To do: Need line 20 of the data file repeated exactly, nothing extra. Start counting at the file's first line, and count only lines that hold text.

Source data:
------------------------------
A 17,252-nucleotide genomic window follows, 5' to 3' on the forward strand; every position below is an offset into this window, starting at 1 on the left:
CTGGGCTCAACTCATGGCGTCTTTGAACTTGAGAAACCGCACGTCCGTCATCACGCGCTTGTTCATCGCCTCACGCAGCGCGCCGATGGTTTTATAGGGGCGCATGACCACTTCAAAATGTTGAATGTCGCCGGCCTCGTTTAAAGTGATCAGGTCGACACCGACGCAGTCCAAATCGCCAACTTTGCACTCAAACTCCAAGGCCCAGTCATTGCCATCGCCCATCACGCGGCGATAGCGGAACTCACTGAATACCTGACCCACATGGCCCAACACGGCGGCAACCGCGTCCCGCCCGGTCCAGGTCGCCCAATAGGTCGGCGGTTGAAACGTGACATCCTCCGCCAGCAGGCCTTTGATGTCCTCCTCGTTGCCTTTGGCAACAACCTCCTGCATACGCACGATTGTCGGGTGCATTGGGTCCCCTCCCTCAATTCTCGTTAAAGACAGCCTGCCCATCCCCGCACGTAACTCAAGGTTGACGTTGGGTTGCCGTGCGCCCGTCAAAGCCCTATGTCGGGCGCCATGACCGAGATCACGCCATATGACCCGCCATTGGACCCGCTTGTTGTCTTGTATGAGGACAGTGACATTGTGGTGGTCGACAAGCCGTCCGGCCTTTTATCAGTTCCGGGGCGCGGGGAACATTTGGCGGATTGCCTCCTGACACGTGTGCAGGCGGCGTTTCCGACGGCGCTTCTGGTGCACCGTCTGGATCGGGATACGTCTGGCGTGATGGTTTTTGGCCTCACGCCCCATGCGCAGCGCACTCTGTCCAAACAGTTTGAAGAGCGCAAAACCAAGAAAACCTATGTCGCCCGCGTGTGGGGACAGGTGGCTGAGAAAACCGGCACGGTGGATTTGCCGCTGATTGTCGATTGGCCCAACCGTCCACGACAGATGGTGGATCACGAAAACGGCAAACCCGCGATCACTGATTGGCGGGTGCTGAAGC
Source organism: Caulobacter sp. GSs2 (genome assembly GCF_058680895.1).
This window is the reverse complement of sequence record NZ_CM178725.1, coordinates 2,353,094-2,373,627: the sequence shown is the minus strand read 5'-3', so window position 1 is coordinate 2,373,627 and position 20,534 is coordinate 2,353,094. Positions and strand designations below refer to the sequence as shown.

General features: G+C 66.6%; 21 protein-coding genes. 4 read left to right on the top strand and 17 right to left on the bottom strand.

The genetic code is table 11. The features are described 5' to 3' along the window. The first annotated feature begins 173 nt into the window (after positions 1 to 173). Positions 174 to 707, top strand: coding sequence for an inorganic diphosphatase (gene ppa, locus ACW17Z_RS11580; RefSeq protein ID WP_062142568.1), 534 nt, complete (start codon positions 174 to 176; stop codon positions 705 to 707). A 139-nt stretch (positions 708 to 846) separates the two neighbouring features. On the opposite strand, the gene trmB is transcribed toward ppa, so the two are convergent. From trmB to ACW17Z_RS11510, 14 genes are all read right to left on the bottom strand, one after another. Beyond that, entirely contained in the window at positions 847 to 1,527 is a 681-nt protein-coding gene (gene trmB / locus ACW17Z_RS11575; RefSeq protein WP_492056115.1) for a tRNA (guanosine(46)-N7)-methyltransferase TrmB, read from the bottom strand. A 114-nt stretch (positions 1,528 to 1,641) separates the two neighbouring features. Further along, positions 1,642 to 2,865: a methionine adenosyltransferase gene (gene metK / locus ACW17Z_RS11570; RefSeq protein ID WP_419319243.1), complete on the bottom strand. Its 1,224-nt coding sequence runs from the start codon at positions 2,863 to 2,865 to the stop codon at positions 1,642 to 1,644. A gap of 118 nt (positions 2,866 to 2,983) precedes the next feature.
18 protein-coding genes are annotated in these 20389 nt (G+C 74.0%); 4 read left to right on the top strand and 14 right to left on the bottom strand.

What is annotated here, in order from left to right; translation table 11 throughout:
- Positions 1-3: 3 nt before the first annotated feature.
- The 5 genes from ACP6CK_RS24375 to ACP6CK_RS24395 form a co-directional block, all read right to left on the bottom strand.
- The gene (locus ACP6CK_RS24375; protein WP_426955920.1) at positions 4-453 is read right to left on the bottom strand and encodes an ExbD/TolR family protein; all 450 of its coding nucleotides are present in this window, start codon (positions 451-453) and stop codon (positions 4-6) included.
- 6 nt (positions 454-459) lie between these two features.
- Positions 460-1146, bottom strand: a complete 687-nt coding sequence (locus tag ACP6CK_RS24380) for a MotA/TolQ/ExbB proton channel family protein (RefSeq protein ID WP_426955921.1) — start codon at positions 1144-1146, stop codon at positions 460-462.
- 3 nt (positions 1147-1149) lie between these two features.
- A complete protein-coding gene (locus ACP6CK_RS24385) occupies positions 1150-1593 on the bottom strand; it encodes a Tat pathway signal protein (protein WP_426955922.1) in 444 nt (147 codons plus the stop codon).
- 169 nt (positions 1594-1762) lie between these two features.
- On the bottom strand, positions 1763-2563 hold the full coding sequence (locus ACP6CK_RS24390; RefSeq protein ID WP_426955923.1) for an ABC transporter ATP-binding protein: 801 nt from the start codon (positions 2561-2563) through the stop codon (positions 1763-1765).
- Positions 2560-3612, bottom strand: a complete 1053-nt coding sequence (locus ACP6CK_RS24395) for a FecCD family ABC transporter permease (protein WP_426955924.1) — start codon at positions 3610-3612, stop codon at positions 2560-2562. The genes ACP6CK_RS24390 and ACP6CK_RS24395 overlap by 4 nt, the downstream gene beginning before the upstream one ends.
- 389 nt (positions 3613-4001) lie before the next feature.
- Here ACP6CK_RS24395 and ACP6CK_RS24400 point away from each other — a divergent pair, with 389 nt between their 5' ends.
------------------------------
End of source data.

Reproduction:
- Here ACP6CK_RS24395 and ACP6CK_RS24400 point away from each other — a divergent pair, with 389 nt between their 5' ends.